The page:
What is the most robust (e.g. recoverable) way to create multi-boot operating system with ‘all the big ones’?

Joe Videtto April 7, 2012
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I’d like to start with a great thank-you to the authors of the site, and all those that respond. This is one of my daily website visits, and I always learn something new, AND USEFUL.

Now, a little background for my question – I had created a dual boot operating system that first had Windows XP, and then I added Windows 7. Eventually, the XP caught a virus that I just couldn’t get rid of, and I had to reinstall. I then lost the ‘dual boot’ option and could no longer boot into Windows 7.

I have a new goal – I’d like to install all the ‘big operating’ systems on my next hard drive (I have an Intel corei7 PC), so I could potentially run apps on and/or develop under all 3. I would like it to have:

1.) Windows XP
2.) Windows 7
3.) Windows 8

4.) Android (I’m guessing this would run over Windows though

5.) iOS (to develop for Mac and iPad – please correct me if I need more OS’s than this)

6.) Linux (haven’t decided which one yet)

Could one of our experts out there outline the things I need to think about and how to go about this, so if one of the OS’s gets corrupt, I can still recover and reboot?

Even better, recommend
a.) what order to install the OSs,

b.) whether to install to the same (single drive with different partitions) or different hard drives,

c. and what backup/restore disks to make for each that will require the minimu back-up hard drive space – I’m assuming most viruses will be attacking the OS directories, and don’t want to have to back up all my data (is this a good assumption ?)

Thanks in advance,
Joe V.

  1. Oron Joffe
    April 8, 2012 at 4:15 pm

    If you're looking for a *robust* solution then I have to agree with Fidelis - virtual machines are your solution. You can back them up by copying the image files, and restoring the systems will be dead easy thereafter.
    Another solid solution would be to use hard disc caddies and install each OS on its own hard disc, which you would slot in before booting in the computer. You could have a fixed hard disc as well to allow you to share data between the systems. However, the virtual setup is definitely the way to go unless there's an overriding reason not to use it.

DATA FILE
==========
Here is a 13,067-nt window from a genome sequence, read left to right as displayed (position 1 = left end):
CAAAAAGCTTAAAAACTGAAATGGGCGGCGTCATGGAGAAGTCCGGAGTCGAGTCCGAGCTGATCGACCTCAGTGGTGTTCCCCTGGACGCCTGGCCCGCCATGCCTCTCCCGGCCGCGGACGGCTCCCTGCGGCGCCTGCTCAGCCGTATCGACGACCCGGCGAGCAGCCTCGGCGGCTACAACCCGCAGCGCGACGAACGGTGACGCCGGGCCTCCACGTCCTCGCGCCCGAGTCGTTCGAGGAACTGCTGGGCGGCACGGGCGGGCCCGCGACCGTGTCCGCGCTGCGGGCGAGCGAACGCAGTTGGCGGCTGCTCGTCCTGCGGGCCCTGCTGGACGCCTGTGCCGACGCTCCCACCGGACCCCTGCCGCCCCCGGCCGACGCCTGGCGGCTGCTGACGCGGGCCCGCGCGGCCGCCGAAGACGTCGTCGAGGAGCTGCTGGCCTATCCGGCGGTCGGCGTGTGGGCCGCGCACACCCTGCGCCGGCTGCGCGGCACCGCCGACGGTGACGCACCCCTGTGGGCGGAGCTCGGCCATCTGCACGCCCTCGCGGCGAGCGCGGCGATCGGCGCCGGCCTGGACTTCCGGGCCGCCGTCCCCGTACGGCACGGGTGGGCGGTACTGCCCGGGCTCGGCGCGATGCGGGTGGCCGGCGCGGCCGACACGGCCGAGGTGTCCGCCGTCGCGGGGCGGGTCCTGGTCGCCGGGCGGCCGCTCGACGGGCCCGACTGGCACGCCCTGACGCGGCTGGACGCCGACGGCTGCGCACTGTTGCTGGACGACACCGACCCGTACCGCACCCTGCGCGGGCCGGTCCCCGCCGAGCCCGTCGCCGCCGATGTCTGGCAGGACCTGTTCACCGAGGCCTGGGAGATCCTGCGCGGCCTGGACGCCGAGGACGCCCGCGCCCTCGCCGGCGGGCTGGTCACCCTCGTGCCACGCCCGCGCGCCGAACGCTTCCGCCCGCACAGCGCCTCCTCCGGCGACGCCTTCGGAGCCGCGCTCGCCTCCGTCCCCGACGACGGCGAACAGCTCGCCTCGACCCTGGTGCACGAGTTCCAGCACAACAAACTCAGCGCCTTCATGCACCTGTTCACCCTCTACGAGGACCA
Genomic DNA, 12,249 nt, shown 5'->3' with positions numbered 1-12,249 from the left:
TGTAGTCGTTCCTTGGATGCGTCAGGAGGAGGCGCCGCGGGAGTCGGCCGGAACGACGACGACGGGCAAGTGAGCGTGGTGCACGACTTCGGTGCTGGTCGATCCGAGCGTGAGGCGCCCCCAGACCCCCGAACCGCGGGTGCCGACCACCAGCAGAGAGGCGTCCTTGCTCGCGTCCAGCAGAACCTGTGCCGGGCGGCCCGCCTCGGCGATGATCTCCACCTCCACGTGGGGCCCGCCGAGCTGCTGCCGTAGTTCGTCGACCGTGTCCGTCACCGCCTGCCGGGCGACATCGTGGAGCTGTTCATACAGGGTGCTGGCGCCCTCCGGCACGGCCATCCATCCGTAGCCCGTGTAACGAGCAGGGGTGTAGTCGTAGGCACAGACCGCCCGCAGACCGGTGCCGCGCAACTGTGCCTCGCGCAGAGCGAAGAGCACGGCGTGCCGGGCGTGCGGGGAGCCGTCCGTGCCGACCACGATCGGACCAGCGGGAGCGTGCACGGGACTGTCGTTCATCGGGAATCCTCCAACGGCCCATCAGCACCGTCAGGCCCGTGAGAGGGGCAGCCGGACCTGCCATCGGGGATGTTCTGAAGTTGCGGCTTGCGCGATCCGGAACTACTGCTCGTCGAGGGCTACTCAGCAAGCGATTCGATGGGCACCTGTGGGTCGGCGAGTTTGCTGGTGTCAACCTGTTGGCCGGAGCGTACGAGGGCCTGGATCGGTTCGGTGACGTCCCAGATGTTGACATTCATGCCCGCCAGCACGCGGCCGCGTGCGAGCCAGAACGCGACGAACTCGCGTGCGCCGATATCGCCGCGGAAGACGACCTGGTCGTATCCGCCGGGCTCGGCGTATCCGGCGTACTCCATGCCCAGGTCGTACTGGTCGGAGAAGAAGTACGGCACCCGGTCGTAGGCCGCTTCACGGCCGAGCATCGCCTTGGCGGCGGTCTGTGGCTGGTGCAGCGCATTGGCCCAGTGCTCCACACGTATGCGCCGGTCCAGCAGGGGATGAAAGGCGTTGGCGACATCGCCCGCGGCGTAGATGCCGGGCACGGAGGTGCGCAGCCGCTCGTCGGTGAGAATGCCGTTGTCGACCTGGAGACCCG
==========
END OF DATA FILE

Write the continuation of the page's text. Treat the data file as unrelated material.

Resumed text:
April 8, 2012 at 12:14 am

    Hello, if all you want is access to all the operating systems for developing, the easiest choice would be to use a virtual machine and install the operating systems there.  The advantage of this method would be that you would not have to be restarting your system to boot up the next one.  With a virtual machine, just start the virtual machine program and start whatever machine you want to use and you can use them all at same time provided your system has enough memory for the host system all the virtual machines.  If your system does not have enough memory and a good multicore processor, they would all run but your system would be really slow.

    Now, if you want to proceed with a multiboot system, the best thing is always to start with the oldest system first.  In your case, XP and then 7.  I do not see a problem with this even after adding a third operating system like ubuntu to it.  I read this article once not long ago where this guy had 32 systems installed in a system.  He was using dynamic/extended partitions to install more operating systems.  Of course this would only work with linux system.  I am not sure but I would think problems would probably start when trying to install windows 8. 

    With regards to harddisks, I would say  the best thing would be not to install all of them in the one harddrive.  Best option would be to have a separate harddrive for each but that can be quite expensive and at same time, most towers do not have space/connections for many harddrives.   

  3. Simon Slangen
    April 7, 2012 at 5:02 pm

    Hello Joe,

    First of all, Android and iOS are both mobile operating systems, so you can't install these on your computer.

    To develop for iOS:
    - (Mac OS X) XCode.
    - (Windows) Check out this article.

    To develop for Android:
    - How To Write Your First Google Android Application
    - A Quick Guide To Developing Android Apps With Google App Inventor

    It doesn't much matter how many hard drives you have, but be sure to have about 40GB per operating system you want to install, and 100+ GB for the rest of your data.

    Start out by formatting your disk(s) and creating partitions for all you operating systems. It doesn't much matter how much hard drives you have, but be sure to have about 40GB per operating system you want to install, and at least 100+ GB for the rest of your data (preferably more). To do this, you could use a Linux live disk, like Ubuntu. Do not install the Linux distro yet.

    Install the Windows operating systems in successive order: first XP, then 7, and then 8.

    Finally, install Ubuntu or another Linux distribution. To do this, follow the instructions posted at the Ubuntu forums from step 4 and onwards.

    Beware that this is not an easy feat you are trying to accomplish. Installing 2 Windows versions + Linux on the same computer has proven more than troublesome. Add Windows 8 to the mix and you're making it very difficult for yourself. I'm not saying you shouldn't give it a shot; if worse comes to worst you can always format your disk(s) again; but be prepared for a few bumps in the road.